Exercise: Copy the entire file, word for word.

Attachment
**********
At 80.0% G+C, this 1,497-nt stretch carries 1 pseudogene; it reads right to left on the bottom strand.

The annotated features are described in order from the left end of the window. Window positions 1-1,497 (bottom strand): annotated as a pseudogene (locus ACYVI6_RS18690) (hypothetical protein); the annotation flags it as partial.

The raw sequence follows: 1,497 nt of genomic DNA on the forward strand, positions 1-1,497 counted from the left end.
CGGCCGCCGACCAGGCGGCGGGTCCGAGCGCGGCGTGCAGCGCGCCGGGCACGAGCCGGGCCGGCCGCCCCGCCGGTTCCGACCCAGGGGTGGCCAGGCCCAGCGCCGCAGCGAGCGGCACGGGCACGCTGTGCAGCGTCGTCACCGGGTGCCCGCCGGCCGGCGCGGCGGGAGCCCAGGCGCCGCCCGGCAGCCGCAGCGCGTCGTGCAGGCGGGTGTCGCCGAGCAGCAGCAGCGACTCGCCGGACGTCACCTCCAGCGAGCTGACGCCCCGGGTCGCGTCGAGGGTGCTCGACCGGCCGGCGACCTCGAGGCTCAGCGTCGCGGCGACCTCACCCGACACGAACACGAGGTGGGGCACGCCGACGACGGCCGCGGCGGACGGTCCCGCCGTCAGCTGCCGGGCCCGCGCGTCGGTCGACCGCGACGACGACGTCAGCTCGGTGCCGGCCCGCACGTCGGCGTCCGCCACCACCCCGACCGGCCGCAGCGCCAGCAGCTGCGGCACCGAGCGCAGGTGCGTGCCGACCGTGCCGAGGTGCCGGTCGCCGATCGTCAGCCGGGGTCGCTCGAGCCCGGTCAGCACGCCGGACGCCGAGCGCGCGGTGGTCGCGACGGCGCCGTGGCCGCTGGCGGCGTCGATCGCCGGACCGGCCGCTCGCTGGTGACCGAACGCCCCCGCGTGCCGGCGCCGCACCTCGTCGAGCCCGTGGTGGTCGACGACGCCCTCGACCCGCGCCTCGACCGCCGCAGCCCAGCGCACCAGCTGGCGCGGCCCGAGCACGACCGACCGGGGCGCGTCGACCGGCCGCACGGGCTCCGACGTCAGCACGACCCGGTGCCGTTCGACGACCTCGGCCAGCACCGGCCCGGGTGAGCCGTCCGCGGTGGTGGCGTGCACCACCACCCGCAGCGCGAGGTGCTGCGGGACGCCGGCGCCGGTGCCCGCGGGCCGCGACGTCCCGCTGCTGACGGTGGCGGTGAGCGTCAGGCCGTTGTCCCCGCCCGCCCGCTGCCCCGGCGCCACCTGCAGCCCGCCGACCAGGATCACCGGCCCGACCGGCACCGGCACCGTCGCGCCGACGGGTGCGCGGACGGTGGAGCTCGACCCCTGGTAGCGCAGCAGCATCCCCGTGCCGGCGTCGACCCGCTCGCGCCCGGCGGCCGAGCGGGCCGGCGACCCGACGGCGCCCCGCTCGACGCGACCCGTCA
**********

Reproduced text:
At 80.0% G+C, this 1,497-nt stretch carries 1 pseudogene; it reads right to left on the bottom strand.

The annotated features are described in order from the left end of the window. Window positions 1-1,497 (bottom strand): annotated as a pseudogene (locus ACYVI6_RS18690) (hypothetical protein); the annotation flags it as partial.

The raw sequence follows: 1,497 nt of genomic DNA on the forward strand, positions 1-1,497 counted from the left end.
CGGCCGCCGACCAGGCGGCGGGTCCGAGCGCGGCGTGCAGCGCGCCGGGCACGAGCCGGGCCGGCCGCCCCGCCGGTTCCGACCCAGGGGTGGCCAGGCCCAGCGCCGCAGCGAGCGGCACGGGCACGCTGTGCAGCGTCGTCACCGGGTGCCCGCCGGCCGGCGCGGCGGGAGCCCAGGCGCCGCCCGGCAGCCGCAGCGCGTCGTGCAGGCGGGTGTCGCCGAGCAGCAGCAGCGACTCGCCGGACGTCACCTCCAGCGAGCTGACGCCCCGGGTCGCGTCGAGGGTGCTCGACCGGCCGGCGACCTCGAGGCTCAGCGTCGCGGCGACCTCACCCGACACGAACACGAGGTGGGGCACGCCGACGACGGCCGCGGCGGACGGTCCCGCCGTCAGCTGCCGGGCCCGCGCGTCGGTCGACCGCGACGACGACGTCAGCTCGGTGCCGGCCCGCACGTCGGCGTCCGCCACCACCCCGACCGGCCGCAGCGCCAGCAGCTGCGGCACCGAGCGCAGGTGCGTGCCGACCGTGCCGAGGTGCCGGTCGCCGATCGTCAGCCGGGGTCGCTCGAGCCCGGTCAGCACGCCGGACGCCGAGCGCGCGGTGGTCGCGACGGCGCCGTGGCCGCTGGCGGCGTCGATCGCCGGACCGGCCGCTCGCTGGTGACCGAACGCCCCCGCGTGCCGGCGCCGCACCTCGTCGAGCCCGTGGTGGTCGACGACGCCCTCGACCCGCGCCTCGACCGCCGCAGCCCAGCGCACCAGCTGGCGCGGCCCGAGCACGACCGACCGGGGCGCGTCGACCGGCCGCACGGGCTCCGACGTCAGCACGACCCGGTGCCGTTCGACGACCTCGGCCAGCACCGGCCCGGGTGAGCCGTCCGCGGTGGTGGCGTGCACCACCACCCGCAGCGCGAGGTGCTGCGGGACGCCGGCGCCGGTGCCCGCGGGCCGCGACGTCCCGCTGCTGACGGTGGCGGTGAGCGTCAGGCCGTTGTCCCCGCCCGCCCGCTGCCCCGGCGCCACCTGCAGCCCGCCGACCAGGATCACCGGCCCGACCGGCACCGGCACCGTCGCGCCGACGGGTGCGCGGACGGTGGAGCTCGACCCCTGGTAGCGCAGCAGCATCCCCGTGCCGGCGTCGACCCGCTCGCGCCCGGCGGCCGAGCGGGCCGGCGACCCGACGGCGCCCCGCTCGACGCGACCCGTCA